GitLab Stock Is Too Expensive Despite Strong IPO

On Oct. 13, GitLab (NASDAQ:GTLB) had a successful IPO, with the stock priced at $77 per share. Now almost a month later, GTLB stock is now at $121.27. So, virtually everyone who bought in around the time of the IPO has made money.

The GitLab (GTLB) logo on an iPhone screen.

Source: Lori Butcher /

The problem is there is no more money left on the table for future investors. What I mean is that at its present $18.267 billion market capitalization, it’s very difficult to not say that GTLB stock is very overvalued. Also, I calculated this market cap by taking the final total number of shares outstanding from page 10 of the prospectus.

Why GitLab Is Overvalued

Last year (ending January 2021), the company made just $152.2 million in revenue. Even for the six months ending July 31, it had just 63.9 million in revenue. Moreover, analysts are predicting just $231 million in sales this year, and $314 million next year.

This puts its ongoing price-sales (P/S) metrics at astronomical levels. Just look at how high the market valuation is now compared to its sales levels. If we divide its market cap of $18.267 billion by $231 million in forecast sales for this year, it trades at 79 times revenue.

This would be an astronomically high metric even if it were a price-earnings (P/E) valuation. In fact, even using sales forecast for next year, 35.9% higher at $314 million, the P/S multiple is still high at 58.2 times.

Moreover, these high P/S multiples might be tolerable if the company was profitable or even forecast to soon be profitable. But that is not the case here.

Gitlab lost $192 million last year (see page 79 of its prospectus), and for the first six months of this year, it lost $69.05 million.

In fact, analysts don’t even expect the company to be profitable until sometime after the year ending Jan. 2024. The forecast EPS (earnings per share) is seen as a loss of $1.07 in 2023 and a loss of 72 cents for the year ending January 2024.

What Is The Problem

Overall, GitLab is a software development firm that picks up clients using the “freemium” model. It hopes that a percentage of its free software will eventually upgrade to pay versions of its app or software development kits.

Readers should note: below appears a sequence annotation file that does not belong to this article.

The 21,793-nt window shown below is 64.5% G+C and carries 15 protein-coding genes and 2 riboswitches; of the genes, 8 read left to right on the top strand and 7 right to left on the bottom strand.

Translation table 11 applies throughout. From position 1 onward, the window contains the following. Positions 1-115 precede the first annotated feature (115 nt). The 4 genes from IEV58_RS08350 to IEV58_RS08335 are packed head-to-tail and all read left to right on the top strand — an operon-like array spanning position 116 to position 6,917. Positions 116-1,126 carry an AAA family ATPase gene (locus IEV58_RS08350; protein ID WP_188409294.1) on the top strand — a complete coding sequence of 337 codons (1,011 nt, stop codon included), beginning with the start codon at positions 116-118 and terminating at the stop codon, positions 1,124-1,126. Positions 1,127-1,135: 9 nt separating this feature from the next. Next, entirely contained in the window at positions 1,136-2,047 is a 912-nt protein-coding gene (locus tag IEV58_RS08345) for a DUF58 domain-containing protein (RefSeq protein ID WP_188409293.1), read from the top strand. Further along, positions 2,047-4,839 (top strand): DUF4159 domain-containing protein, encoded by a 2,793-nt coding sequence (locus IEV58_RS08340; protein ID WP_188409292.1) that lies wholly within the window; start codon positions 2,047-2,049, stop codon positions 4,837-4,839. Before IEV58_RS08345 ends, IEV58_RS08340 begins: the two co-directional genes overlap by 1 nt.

The problem, as one analyst in Seeking Alpha points out, is that the conversion percentage at GitLab is very low at 1%. It has 40 million users, but just 15,356 paying users. The company has three payment plans, according to its prospectus (page 71): $0, $19 per month per user, and $99 per month per user.

The problem is it has just 3,632 “base” customers who pay more than $5,000 in annual recurring revenue (ARR), or $416.67 per month. This is seen on page 3 of the prospectus. In addition, there are only 383 customers with an annual recurring revenue (ARR) of greater than $100,000 as of July 2021.

The median is probably closer to over $500,ooo for each of these clients, according to my calculations. For example, let’s assume that these 383 customers represent 95% of its $231 million in forecast revenue for 2021. Let’s raise that to 450 customers for simplicity’s sake by the end of the year. So if we divide $231 million by 450, the average client revenue is $513,000 annually for 2021.

In other words, the company is likely highly dependent on just a few large clients. In fact, the prospectus has a list of about 50 of these highlighted on pages 115 and 116 of the prospectus. These are its core customers who pay GitLab to provide the software development tools to run their businesses.

Collectively, the point is it is very hard to accumulate large customers. The market may be placing way too high a premium on these 50 or so customers.

What To Do With GTLB Stock

As a whole, the most rational approach here would be to wait for an opportunity to invest in GTLB stock at a bargain price. Despite its growth, the market has fully valued or discounted that growth for a good number of years to come.

This does not necessarily mean that GTLB stock is ever going to get cheaper or the stock will fall. It may just take a longer time for the company to “grow” into its present vaulted valuation. For example, once the company gets profitable, the market may have already forecast that in the stock price. At this point, therefore, I suggest that most value investors will wait for a more rational entry price.

On the date of publication, Mark R. Hake did not own any position in any security (directly or indirectly) mentioned in the article. The opinions expressed in this article are those of the writer, subject to the Publishing Guidelines.

Mark Hake writes about personal finance on and runs the Total Yield Value Guide which you can review here.

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